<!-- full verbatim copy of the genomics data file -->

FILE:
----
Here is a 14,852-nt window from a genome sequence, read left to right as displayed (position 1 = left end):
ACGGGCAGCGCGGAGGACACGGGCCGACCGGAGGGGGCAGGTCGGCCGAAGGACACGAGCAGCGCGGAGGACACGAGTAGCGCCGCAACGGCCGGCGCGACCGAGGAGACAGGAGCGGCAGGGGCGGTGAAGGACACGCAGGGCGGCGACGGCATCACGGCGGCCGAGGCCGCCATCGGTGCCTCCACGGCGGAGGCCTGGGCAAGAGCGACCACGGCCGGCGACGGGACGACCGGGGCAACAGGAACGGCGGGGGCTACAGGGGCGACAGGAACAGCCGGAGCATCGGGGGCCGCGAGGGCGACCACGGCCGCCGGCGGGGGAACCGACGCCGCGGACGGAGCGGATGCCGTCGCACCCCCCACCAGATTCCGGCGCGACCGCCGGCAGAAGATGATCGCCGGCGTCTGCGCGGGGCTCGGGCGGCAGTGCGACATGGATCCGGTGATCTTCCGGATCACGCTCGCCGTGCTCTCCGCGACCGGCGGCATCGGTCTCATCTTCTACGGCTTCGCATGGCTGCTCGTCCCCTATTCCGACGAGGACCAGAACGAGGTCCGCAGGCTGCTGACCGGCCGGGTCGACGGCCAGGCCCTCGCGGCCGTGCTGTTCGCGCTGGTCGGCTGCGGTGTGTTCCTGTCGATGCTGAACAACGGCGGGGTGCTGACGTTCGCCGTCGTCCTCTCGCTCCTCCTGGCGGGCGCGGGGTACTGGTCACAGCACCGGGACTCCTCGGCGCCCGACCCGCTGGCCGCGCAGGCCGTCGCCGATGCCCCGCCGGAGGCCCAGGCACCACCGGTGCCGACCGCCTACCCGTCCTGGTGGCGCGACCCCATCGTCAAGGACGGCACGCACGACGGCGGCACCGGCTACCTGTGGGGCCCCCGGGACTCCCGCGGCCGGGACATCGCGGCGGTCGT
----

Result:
Here is a 14,852-nt window from a genome sequence, read left to right as displayed (position 1 = left end):
ACGGGCAGCGCGGAGGACACGGGCCGACCGGAGGGGGCAGGTCGGCCGAAGGACACGAGCAGCGCGGAGGACACGAGTAGCGCCGCAACGGCCGGCGCGACCGAGGAGACAGGAGCGGCAGGGGCGGTGAAGGACACGCAGGGCGGCGACGGCATCACGGCGGCCGAGGCCGCCATCGGTGCCTCCACGGCGGAGGCCTGGGCAAGAGCGACCACGGCCGGCGACGGGACGACCGGGGCAACAGGAACGGCGGGGGCTACAGGGGCGACAGGAACAGCCGGAGCATCGGGGGCCGCGAGGGCGACCACGGCCGCCGGCGGGGGAACCGACGCCGCGGACGGAGCGGATGCCGTCGCACCCCCCACCAGATTCCGGCGCGACCGCCGGCAGAAGATGATCGCCGGCGTCTGCGCGGGGCTCGGGCGGCAGTGCGACATGGATCCGGTGATCTTCCGGATCACGCTCGCCGTGCTCTCCGCGACCGGCGGCATCGGTCTCATCTTCTACGGCTTCGCATGGCTGCTCGTCCCCTATTCCGACGAGGACCAGAACGAGGTCCGCAGGCTGCTGACCGGCCGGGTCGACGGCCAGGCCCTCGCGGCCGTGCTGTTCGCGCTGGTCGGCTGCGGTGTGTTCCTGTCGATGCTGAACAACGGCGGGGTGCTGACGTTCGCCGTCGTCCTCTCGCTCCTCCTGGCGGGCGCGGGGTACTGGTCACAGCACCGGGACTCCTCGGCGCCCGACCCGCTGGCCGCGCAGGCCGTCGCCGATGCCCCGCCGGAGGCCCAGGCACCACCGGTGCCGACCGCCTACCCGTCCTGGTGGCGCGACCCCATCGTCAAGGACGGCACGCACGACGGCGGCACCGGCTACCTGTGGGGCCCCCGGGACTCCCGCGGCCGGGACATCGCGGCGGTCGT